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Creative Pathways to Participation

ATD Ireland are proud to launch a new creative writing project “Creative Pathways to
Participation” funded by Coalition 2030.   Click here or the picture below to download the
entire book.

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This piece of work aims to shine a light on the brave efforts made by many people struggling
with poverty and social exclusion to express themselves publicly and to face the barriers and
inequalities head on. Written by ATD Ireland Community Activists and members of Misean
Cara, Zero Waste Alliance Ireland, Matt Talbot Community Trust and Doras Bui- it explores
themes of activism, poverty, inequality, sustainability, hope, community and love.

This project is a follow up to our 2021 publication ‘Lockdown Liberties: Spoken and written
word’, a collection of poetry and writing written over the course of the pandemic lockdown.

When we released our last publication “Lockdown Liberties”- it was a reflection of our
mindset at the time. A time of isolation and the depression brought about due to the
unprecedented lockdown and period of confinement experienced by all. However, we are no
longer in a lockdown. We have surpassed it and I believe we are in a better position to take
advantage of opportunities that have presented themselves since the end of the lockdown”.


Our Creative Pathways to Participation is a collection of poetry, writing and art showcasing
the importance of creative outlets; for finding voice, self-expression, self-recognition and
sharing insights on issues of social justice, equality and inclusion.

The aim of this project is to nourish and spotlight the creative talents and knowledge of those
impacted by poverty and discrimination or those who otherwise experience marginalisation.
It hopes to give people a valuable space for reflection and an avenue to share their lived
experience, insights and perspectives on themes which are important to them.  “When you
have things written down- it gets out and you’re not bottling it all up”. Christina
It hopes to raise awareness of the Sustainable Development Goals through the lived
experience of social exclusion, and tangibly find ways to progress the Leave No One Behind
promise embedded within the SDG’s.

In the anti-poverty sector we speak about participation as a fundamental norm. Sometimes
without recognition of how far some people are left behind. There is a paradigm shift needed
in our political structures before real, meaningful participation can happen.
Participation can come in many forms, from standing up and speaking out, expressive
art, creative writing to mention a few. Creating the conditions for meaningful
participation is essential. Taking the time needed to build genuine relationships based on
trust, peer support and creating a welcoming; non-judgmental environment are just a few
key examples. This project is about recognising the value of the ‘creative process’ as a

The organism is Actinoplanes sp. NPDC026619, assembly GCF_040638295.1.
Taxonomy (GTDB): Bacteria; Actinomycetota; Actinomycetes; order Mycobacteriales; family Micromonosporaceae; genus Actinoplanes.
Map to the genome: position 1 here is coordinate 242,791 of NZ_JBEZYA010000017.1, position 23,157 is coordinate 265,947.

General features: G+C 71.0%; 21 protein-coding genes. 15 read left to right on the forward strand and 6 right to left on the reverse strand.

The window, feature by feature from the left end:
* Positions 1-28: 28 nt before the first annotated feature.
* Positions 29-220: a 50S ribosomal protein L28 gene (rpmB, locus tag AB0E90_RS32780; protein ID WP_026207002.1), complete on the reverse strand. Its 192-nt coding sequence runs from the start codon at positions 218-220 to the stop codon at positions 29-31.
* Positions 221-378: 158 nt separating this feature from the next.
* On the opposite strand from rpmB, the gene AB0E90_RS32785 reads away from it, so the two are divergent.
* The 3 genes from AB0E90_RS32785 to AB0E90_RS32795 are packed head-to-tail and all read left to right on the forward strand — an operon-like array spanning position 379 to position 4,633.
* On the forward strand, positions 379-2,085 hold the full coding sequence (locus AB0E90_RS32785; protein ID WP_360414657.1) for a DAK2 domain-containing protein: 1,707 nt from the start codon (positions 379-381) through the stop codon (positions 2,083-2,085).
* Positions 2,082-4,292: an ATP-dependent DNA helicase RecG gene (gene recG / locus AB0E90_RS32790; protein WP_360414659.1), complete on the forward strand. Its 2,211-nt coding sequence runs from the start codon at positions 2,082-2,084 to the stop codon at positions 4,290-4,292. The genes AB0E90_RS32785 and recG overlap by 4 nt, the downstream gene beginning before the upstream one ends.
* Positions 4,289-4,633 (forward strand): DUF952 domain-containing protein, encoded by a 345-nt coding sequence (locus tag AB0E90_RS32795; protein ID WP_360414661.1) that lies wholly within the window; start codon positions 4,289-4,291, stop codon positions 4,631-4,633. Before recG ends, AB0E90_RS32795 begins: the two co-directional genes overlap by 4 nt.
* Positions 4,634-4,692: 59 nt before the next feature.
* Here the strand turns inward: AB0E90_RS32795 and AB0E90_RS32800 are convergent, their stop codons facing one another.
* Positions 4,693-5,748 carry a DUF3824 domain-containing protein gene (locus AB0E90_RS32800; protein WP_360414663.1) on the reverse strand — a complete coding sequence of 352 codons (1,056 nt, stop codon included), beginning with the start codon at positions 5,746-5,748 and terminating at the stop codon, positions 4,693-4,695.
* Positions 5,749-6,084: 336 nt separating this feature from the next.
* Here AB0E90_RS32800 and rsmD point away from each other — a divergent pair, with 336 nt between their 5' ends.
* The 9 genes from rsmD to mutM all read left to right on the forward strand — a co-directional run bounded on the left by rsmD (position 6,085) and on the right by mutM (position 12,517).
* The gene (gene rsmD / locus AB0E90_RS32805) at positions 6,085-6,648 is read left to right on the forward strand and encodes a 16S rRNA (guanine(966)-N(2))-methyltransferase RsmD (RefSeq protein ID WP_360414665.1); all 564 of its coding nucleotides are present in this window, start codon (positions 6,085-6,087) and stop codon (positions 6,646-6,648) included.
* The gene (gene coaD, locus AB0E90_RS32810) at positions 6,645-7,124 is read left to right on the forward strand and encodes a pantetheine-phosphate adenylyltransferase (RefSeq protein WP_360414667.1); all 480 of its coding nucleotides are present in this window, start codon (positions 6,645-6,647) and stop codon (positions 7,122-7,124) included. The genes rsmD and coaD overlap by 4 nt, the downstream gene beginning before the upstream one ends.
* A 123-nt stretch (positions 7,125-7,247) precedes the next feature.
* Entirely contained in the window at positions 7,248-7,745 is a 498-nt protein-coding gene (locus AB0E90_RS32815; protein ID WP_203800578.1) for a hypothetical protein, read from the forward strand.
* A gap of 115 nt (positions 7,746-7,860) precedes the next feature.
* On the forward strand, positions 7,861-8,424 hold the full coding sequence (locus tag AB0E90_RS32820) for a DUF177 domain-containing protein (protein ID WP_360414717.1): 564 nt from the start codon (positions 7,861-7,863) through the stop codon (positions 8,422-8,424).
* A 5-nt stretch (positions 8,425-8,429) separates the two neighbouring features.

support in people finding their voice and self- expression, given that people who are
struggling are not often given the platform to do so.

The project participants wrote in their own time, over messenger or during our open days at
our office. Participants were also involved in the design of the film They had the time to
develop their writing through the encouragement from each other, in a way which reflects the
peer support that is evident within the group of ATD Ireland Community Activists. Asking guests

to be involved in this publication and speak on their own passions and experiences underpins these
ideas of solidarity, learning and understanding.

Accompanying the book is a film with poetry reading and explanations on the significance of the
project. We chose two key locations- Sandymount beach and Trinity College. We chose
Sandymount beach as a way to conceptualise the idea of isolation and solitude, a key theme
emerging from the poetry; and the natural environment- the protection of which is so central to the
sustainable development goals. “I associate Sandymount Strand with that James Joyce story of his
epiphany where his eyes were opened. The artists in this book didn’t need Sandymount Strand they
had a vision- they were up and running- they were activists”-
Martin. Trinity College symbolised a
transformation pathway, translates hope for people in poverty situations to deal with their current
situation, and optimism for more inclusion and representativity of people in poverty experience in
Irish society. 

“This book and collection of work is a celebration and collaboration of the spirit of the
community activists here at ATD Ireland. This body of work and the personal and collective
achievements of the authors over the last number of years, is best demonstrated through the
following pages. Through the words and art, it is an opportunity to take stock of the personal
and collective development and growth”
– Paul

“Readers of this book who peruse the raw, challenging and humorous words, coming from
real struggles with life, will discover a wisdom and a humanity that is often missing from
much of what can be pretentious and irrelevant in conventional poetry”
– Martin

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